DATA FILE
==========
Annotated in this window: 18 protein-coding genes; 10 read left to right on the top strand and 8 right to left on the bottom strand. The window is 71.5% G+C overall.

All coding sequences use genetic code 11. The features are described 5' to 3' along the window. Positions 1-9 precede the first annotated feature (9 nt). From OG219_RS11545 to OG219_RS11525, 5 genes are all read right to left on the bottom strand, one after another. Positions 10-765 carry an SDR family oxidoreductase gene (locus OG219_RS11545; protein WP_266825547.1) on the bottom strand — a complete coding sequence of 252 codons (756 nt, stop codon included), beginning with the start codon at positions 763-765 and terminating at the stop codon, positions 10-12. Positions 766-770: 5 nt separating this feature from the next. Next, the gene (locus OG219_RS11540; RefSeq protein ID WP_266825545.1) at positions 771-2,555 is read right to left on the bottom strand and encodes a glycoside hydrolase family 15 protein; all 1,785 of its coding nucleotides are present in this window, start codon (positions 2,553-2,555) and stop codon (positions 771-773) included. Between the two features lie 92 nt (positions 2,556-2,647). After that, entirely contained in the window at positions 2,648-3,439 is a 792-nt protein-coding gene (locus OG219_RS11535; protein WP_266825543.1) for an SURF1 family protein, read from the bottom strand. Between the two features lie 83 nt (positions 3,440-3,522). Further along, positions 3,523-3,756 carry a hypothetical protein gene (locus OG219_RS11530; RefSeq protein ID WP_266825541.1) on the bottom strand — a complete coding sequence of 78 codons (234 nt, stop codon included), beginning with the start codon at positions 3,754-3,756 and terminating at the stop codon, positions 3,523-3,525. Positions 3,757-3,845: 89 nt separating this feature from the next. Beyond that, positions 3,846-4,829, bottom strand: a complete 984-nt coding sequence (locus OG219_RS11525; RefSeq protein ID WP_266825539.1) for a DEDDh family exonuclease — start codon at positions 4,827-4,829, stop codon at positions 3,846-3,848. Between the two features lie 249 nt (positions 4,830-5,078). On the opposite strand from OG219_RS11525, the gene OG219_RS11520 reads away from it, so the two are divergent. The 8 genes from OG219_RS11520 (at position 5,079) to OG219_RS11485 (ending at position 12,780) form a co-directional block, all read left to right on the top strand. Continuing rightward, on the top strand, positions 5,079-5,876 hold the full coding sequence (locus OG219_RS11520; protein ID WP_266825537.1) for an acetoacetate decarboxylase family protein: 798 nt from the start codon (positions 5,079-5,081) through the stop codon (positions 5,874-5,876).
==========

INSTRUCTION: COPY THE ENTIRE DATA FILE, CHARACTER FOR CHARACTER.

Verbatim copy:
Annotated in this window: 18 protein-coding genes; 10 read left to right on the top strand and 8 right to left on the bottom strand. The window is 71.5% G+C overall.

All coding sequences use genetic code 11. The features are described 5' to 3' along the window. Positions 1-9 precede the first annotated feature (9 nt). From OG219_RS11545 to OG219_RS11525, 5 genes are all read right to left on the bottom strand, one after another. Positions 10-765 carry an SDR family oxidoreductase gene (locus OG219_RS11545; protein WP_266825547.1) on the bottom strand — a complete coding sequence of 252 codons (756 nt, stop codon included), beginning with the start codon at positions 763-765 and terminating at the stop codon, positions 10-12. Positions 766-770: 5 nt separating this feature from the next. Next, the gene (locus OG219_RS11540; RefSeq protein ID WP_266825545.1) at positions 771-2,555 is read right to left on the bottom strand and encodes a glycoside hydrolase family 15 protein; all 1,785 of its coding nucleotides are present in this window, start codon (positions 2,553-2,555) and stop codon (positions 771-773) included. Between the two features lie 92 nt (positions 2,556-2,647). After that, entirely contained in the window at positions 2,648-3,439 is a 792-nt protein-coding gene (locus OG219_RS11535; protein WP_266825543.1) for an SURF1 family protein, read from the bottom strand. Between the two features lie 83 nt (positions 3,440-3,522). Further along, positions 3,523-3,756 carry a hypothetical protein gene (locus OG219_RS11530; RefSeq protein ID WP_266825541.1) on the bottom strand — a complete coding sequence of 78 codons (234 nt, stop codon included), beginning with the start codon at positions 3,754-3,756 and terminating at the stop codon, positions 3,523-3,525. Positions 3,757-3,845: 89 nt separating this feature from the next. Beyond that, positions 3,846-4,829, bottom strand: a complete 984-nt coding sequence (locus OG219_RS11525; RefSeq protein ID WP_266825539.1) for a DEDDh family exonuclease — start codon at positions 4,827-4,829, stop codon at positions 3,846-3,848. Between the two features lie 249 nt (positions 4,830-5,078). On the opposite strand from OG219_RS11525, the gene OG219_RS11520 reads away from it, so the two are divergent. The 8 genes from OG219_RS11520 (at position 5,079) to OG219_RS11485 (ending at position 12,780) form a co-directional block, all read left to right on the top strand. Continuing rightward, on the top strand, positions 5,079-5,876 hold the full coding sequence (locus OG219_RS11520; protein ID WP_266825537.1) for an acetoacetate decarboxylase family protein: 798 nt from the start codon (positions 5,079-5,081) through the stop codon (positions 5,874-5,876).